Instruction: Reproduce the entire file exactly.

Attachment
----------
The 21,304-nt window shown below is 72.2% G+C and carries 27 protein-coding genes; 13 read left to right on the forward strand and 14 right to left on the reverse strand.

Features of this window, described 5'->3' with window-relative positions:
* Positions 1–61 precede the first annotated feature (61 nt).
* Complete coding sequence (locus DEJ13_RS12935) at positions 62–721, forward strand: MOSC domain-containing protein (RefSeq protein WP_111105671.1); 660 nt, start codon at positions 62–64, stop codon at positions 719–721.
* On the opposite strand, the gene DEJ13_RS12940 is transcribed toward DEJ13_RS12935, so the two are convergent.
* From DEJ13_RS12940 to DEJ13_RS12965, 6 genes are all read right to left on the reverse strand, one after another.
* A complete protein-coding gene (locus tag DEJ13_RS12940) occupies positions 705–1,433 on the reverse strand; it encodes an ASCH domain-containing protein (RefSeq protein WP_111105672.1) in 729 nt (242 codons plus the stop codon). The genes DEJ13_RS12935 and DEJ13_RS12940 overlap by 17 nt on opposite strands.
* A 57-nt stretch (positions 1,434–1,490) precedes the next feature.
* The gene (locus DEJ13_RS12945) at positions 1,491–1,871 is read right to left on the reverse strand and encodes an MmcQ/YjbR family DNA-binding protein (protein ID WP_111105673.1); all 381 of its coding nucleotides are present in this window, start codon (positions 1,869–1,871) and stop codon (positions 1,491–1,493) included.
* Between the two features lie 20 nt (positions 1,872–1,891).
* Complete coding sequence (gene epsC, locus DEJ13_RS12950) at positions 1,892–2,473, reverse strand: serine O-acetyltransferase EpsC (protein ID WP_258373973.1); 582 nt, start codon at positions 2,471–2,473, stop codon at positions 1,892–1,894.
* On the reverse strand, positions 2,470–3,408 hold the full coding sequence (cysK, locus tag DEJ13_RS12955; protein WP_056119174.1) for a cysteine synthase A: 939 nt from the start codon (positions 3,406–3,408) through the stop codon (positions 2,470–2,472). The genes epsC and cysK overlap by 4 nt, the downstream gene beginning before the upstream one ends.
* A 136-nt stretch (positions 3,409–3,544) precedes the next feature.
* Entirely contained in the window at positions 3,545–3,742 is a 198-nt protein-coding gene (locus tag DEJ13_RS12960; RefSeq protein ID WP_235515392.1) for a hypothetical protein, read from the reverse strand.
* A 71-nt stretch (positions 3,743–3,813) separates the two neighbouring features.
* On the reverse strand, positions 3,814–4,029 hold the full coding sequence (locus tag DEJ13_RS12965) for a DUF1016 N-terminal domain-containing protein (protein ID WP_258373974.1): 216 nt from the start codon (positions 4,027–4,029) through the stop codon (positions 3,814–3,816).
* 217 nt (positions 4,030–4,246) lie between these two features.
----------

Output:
The 21,304-nt window shown below is 72.2% G+C and carries 27 protein-coding genes; 13 read left to right on the forward strand and 14 right to left on the reverse strand.

Features of this window, described 5'->3' with window-relative positions:
* Positions 1–61 precede the first annotated feature (61 nt).
* Complete coding sequence (locus DEJ13_RS12935) at positions 62–721, forward strand: MOSC domain-containing protein (RefSeq protein WP_111105671.1); 660 nt, start codon at positions 62–64, stop codon at positions 719–721.
* On the opposite strand, the gene DEJ13_RS12940 is transcribed toward DEJ13_RS12935, so the two are convergent.
* From DEJ13_RS12940 to DEJ13_RS12965, 6 genes are all read right to left on the reverse strand, one after another.
* A complete protein-coding gene (locus tag DEJ13_RS12940) occupies positions 705–1,433 on the reverse strand; it encodes an ASCH domain-containing protein (RefSeq protein WP_111105672.1) in 729 nt (242 codons plus the stop codon). The genes DEJ13_RS12935 and DEJ13_RS12940 overlap by 17 nt on opposite strands.
* A 57-nt stretch (positions 1,434–1,490) precedes the next feature.
* The gene (locus DEJ13_RS12945) at positions 1,491–1,871 is read right to left on the reverse strand and encodes an MmcQ/YjbR family DNA-binding protein (protein ID WP_111105673.1); all 381 of its coding nucleotides are present in this window, start codon (positions 1,869–1,871) and stop codon (positions 1,491–1,493) included.
* Between the two features lie 20 nt (positions 1,872–1,891).
* Complete coding sequence (gene epsC, locus DEJ13_RS12950) at positions 1,892–2,473, reverse strand: serine O-acetyltransferase EpsC (protein ID WP_258373973.1); 582 nt, start codon at positions 2,471–2,473, stop codon at positions 1,892–1,894.
* On the reverse strand, positions 2,470–3,408 hold the full coding sequence (cysK, locus tag DEJ13_RS12955; protein WP_056119174.1) for a cysteine synthase A: 939 nt from the start codon (positions 3,406–3,408) through the stop codon (positions 2,470–2,472). The genes epsC and cysK overlap by 4 nt, the downstream gene beginning before the upstream one ends.
* A 136-nt stretch (positions 3,409–3,544) precedes the next feature.
* Entirely contained in the window at positions 3,545–3,742 is a 198-nt protein-coding gene (locus tag DEJ13_RS12960; RefSeq protein ID WP_235515392.1) for a hypothetical protein, read from the reverse strand.
* A 71-nt stretch (positions 3,743–3,813) separates the two neighbouring features.
* On the reverse strand, positions 3,814–4,029 hold the full coding sequence (locus tag DEJ13_RS12965) for a DUF1016 N-terminal domain-containing protein (protein ID WP_258373974.1): 216 nt from the start codon (positions 4,027–4,029) through the stop codon (positions 3,814–3,816).
* 217 nt (positions 4,030–4,246) lie between these two features.